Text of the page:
- One of these beings shows up in "Clip Show". Jane, the last known Nephilim to exist on Earth, looks no different that any other human, but does have great strength and endurance that she demonstrates by being able to easily hold her own against two angels. She can also make her eyes glow similarly to angels, although her glow is a more dim and grayish color as opposed to the bright white or bluish-white glow of regular angels.
- During the 12th season, Lucifer impregnated a human (Kelly Kline), by using the President of USA as his vessel. This nephilim poses a significantly higher threat as it is a spawn of a human and an archangel (they are much more stronger than regular angels). His birth causes a dimensional rift to open that is a gateway to another world where the Winchesters were never born. The nephilim has many feats under his belt even when he was in his mother's womb, and once born, is said to have the potential to become even stronger than his father. In following seasons, the child, Jack, eventually becomes a new part of Team Free Will after refusing Lucifer's offer of ruling the universe together. At the height of his power, Jack upstages even the Archangel Michael, Lucifer's older, more powerful brother.
- One episode of The X-Files featured the Nephilim in the form of several grotesquely deformed young women.
- Nephilim are the main antagonists in the British supernatural drama Hex.
- The 2006 Paul Wesley miniseries Fallen, based on The Fallen, deals with the Nephalim, the protagonist unexpectedly discovering that he is not fully human and that there are competing angel/human conspiracies both to protect and to destroy people like him. The main give-away, at least until the fighting starts, is understanding and speaking any language, revealed when Aaron converses with his coincidentally non-American crush, Vilma.
Aaron: Eu nao falo portugues. [I don't speak Portuguese.]
- The song Metatron of the German gothic metal band Darkwell mentions the rape of woman by angels as well as the Nephilim as the "broad giants of morbid forms".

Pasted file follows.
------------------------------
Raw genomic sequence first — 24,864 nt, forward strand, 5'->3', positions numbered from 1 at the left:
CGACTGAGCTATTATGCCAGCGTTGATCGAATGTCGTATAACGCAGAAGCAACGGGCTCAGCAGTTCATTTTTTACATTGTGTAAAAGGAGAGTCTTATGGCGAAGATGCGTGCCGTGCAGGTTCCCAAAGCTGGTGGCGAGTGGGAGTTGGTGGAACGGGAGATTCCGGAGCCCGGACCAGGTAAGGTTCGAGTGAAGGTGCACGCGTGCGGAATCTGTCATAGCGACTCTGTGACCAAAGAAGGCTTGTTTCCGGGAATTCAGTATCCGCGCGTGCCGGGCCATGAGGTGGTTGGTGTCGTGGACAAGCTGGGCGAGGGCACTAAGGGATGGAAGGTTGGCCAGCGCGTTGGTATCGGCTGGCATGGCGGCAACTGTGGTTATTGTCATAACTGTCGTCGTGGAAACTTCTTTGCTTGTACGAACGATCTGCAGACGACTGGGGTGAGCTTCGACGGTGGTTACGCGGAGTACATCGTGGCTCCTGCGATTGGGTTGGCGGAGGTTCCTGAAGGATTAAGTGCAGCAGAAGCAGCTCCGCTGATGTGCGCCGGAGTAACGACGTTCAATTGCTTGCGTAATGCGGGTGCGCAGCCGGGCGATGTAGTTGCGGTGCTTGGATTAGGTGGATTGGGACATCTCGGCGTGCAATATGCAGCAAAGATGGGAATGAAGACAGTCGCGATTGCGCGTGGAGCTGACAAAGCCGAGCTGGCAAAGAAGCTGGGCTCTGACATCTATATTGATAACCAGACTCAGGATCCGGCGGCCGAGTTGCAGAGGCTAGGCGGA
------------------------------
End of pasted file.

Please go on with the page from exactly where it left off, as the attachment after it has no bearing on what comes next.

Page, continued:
- Merlin of all people might be one of these, as well as an Anti-Antichrist. Many traditions maintain that one of his parents was a demon, and demons are often interpreted as fallen angels in Christian tradition. Fortunately, his human parent baptized him, freeing him from the power of evil — in other words, he un-fell and became a regular half-angel or Naphil (singular of Nephilim). His inhuman ancestry, be it demonic or angelic, gave him the supernatural abilities that we know him for today.
- In Demon: The Fallen, the Nephilim were offspring of humans and fallen angels who combined traits of both races and were seen as abominations for this. More importantly, they were born near the close of the "Time of Babel", when the Ten Watchers (wisest among the fallen) forcefully advanced humanity's scientific progress at Lucifer's command. While some Nephilim were good-natured, most desired power and thus killed the Watchers and usurped their place. Lucifer had the Nephilim slaughtered but humanity's chance at divinity was already ruined and the fallen were ultimately defeated by Archangel Michael's Host. Thus the Nephilim were directly responsible for both the fall of the proverbial "Tower of Babel" and for the imprisonment of the fallen in hell.
- Dungeons & Dragons
- In the 3rd-party sourcebook Anger of Angels, Nephilim are presented as a monster. They are the evil offspring of the Grigori (a type of angel) and mortals.
- In the 3rd-party sourcebook Aasimar & Tiefing: A Guidebook to the Planetouched, half-celestials and half-fiends are given the names Nephilim and Cambion, respectively.
- There are two kinds of Nephilim in Halt Evil Doer!, because there are two kinds of Grigori.
- One set of Grigori are the classic Earth-based angels, and the Nephilim are their halfbreed children who have superpowers of different kinds, plus the ability to detect angels. The twist is that the Grigori were banished from Heaven, and the Nephilim are bred as footsoldiers in their war against their former comrades. (To avoid confusion, these Grigori were later renamed the Watchers.)
- The other Grigori are the Captain Ersatz Guardians of the Universe, and their Nephilim are a "failed genetic experiment"; basically a non-robotic Captain Ersatz of the Manhunters.
- In In Nomine the Grigori were the angels closest to humanity, so close that they could interbreed with mortals. All of their children have greater capacity for magic than normal humans, but some, called Nephilim, are monstrously deformed in body and/or mind. For the creation of the Nephilim, the Grigori were banished from Heaven.